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The Emperor's New Clothes (23/09/12)

To be ridiculed is fatal to the career of a public figure, or so it is always assumed...

What a great idea it must have seemed to Nick Clegg, as he lay on a sunlounger at his in-laws' villa in Spain this summer. I can almost see him batting away a protest from no-nonsense Miriam, glass of Rioja in hand, that he would look foolish. She was right, of course. The Lib Dem leader's video apology for his tuition fees pledge drew ridicule. Then, when it was put to music and his words Auto-tuned into "I'm sorry, I'm sorry, I'm suh-uh-sorry", lambast was heaped upon ridicule.

Poor Nick. On the eve of a tricky autumn conference too, with his poll ratings zooming down faster than a seagull swooping on a plate of chips on Brighton beach. We know when a politician has committed an indelible gaffe: think of Neil Kinnock falling over backwards on that same beach, back in 1983. Remember David Miliband's banana? Of course you do. When, appearing on Today in the dying weeks of his leadership, Iain Duncan Smith started laughing instead of answering questions. No going back.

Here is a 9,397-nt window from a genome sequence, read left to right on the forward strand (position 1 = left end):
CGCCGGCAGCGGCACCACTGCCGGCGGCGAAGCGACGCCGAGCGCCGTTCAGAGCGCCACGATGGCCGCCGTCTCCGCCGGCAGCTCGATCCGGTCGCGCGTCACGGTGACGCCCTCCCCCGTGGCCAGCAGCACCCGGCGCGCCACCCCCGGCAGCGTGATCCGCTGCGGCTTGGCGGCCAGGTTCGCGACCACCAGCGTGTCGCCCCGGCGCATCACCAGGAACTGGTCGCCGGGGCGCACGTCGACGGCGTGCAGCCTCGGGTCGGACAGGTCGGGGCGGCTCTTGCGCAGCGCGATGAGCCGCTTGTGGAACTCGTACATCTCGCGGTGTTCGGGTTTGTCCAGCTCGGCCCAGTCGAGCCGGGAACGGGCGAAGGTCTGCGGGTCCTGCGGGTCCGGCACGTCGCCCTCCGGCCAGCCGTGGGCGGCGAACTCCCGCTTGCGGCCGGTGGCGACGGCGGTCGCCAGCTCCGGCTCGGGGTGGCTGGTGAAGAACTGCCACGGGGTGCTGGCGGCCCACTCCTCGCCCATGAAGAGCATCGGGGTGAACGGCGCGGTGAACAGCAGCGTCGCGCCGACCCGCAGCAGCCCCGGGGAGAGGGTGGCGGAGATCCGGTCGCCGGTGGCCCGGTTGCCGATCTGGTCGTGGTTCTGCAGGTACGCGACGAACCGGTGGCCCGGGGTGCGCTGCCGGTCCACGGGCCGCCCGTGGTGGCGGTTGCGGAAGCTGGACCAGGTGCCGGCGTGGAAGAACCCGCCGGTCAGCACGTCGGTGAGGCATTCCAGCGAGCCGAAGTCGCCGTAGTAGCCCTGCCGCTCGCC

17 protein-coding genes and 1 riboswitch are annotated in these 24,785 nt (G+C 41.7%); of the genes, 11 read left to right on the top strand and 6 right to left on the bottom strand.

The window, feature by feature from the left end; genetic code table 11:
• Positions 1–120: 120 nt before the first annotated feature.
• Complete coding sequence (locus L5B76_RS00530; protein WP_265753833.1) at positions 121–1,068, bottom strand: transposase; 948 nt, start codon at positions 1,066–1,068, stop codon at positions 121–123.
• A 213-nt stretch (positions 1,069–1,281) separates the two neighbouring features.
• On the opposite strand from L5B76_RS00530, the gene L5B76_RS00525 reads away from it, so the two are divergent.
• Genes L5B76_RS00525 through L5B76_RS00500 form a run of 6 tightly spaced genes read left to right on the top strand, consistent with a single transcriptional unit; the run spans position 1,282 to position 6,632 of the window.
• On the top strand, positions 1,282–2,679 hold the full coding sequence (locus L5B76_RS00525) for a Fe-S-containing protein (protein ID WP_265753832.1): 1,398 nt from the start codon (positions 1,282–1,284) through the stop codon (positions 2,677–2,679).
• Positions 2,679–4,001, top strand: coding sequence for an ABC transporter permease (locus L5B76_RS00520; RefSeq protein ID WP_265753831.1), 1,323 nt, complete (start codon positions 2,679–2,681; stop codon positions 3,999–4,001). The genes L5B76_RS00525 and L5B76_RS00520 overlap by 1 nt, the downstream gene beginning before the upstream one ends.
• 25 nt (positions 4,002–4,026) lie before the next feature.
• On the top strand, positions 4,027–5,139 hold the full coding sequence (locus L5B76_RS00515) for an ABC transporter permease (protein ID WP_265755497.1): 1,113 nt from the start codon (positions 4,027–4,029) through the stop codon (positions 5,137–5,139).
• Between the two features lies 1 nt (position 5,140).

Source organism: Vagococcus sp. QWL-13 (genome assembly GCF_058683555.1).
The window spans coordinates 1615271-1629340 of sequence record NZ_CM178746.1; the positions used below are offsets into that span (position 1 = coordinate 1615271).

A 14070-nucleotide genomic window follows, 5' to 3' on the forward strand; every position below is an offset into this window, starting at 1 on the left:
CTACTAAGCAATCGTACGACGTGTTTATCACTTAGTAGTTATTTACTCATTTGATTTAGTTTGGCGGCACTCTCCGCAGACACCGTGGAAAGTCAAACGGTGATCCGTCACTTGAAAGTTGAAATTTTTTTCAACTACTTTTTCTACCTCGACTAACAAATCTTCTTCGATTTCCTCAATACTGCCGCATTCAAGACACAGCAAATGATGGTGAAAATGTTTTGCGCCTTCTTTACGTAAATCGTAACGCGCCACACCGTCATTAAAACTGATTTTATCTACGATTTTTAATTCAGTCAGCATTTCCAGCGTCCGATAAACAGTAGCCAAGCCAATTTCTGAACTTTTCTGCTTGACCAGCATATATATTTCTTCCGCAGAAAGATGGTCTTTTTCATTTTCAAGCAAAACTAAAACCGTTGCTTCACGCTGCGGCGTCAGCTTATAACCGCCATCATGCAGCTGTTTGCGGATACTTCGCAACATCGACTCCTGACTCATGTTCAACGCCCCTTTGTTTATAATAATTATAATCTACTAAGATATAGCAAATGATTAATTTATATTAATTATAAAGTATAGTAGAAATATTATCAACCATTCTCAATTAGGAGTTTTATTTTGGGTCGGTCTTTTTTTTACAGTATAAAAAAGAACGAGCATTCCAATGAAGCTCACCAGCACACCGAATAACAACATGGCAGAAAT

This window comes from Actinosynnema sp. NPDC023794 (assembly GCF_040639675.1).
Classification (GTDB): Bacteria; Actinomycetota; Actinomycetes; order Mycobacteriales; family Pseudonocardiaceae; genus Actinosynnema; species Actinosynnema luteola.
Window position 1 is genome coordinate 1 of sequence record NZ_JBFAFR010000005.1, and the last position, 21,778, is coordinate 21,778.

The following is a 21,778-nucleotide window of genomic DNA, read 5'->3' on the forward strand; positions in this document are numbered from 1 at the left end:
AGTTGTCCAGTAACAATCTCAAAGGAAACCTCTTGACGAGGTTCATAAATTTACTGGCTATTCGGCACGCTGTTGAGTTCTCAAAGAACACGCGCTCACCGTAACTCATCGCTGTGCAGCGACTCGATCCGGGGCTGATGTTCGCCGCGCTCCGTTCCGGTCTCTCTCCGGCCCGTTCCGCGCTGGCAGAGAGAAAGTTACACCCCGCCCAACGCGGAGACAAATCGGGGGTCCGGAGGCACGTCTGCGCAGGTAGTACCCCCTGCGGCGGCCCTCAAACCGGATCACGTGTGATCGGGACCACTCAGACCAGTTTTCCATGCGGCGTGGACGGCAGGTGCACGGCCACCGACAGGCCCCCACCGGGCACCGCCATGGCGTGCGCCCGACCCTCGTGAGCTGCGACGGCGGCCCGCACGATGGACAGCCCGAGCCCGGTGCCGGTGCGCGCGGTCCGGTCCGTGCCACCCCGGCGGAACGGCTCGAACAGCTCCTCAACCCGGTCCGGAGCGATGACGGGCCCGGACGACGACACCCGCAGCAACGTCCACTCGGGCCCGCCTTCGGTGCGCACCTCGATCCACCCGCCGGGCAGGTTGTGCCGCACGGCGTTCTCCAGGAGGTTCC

But maybe Clegg's quick-footed decision to agree to thepoke.co.uk's version being released to iTunes rescued him. He showed he can laugh at himself, and, what's more, the message has been hammered home by the song. Clegg should also take comfort from Waitrose's skirmish with satire last week: asking Twitter users to say why they shop there, using the hashtag #WaitroseReasons, was asking for trouble, as most responses poked fun at the store's posh customers. Yet Waitrose later tweeted a thank you for all the replies. It has won some publicity, just as sales are down. Every Cloudy Bay Sauvignon has a silver lining.

Clegg can also take heart from his fellow Cabinet minister, Jeremy Hunt. Before the Olympics, he was tipped for the sack after the scandal surrounding BSkyB. Then, hours before the Opening Ceremony, he accidentally hit a spectator with a bell that went flying off its handle. The clip became a YouTube hit, and the nation started to warm to him again. And let's not forget Boris Johnson swinging from a zip-wire: he has built his entire career on an inverted pyramid of piffle. As Adam Ant said, ridicule is nothing to be scared of.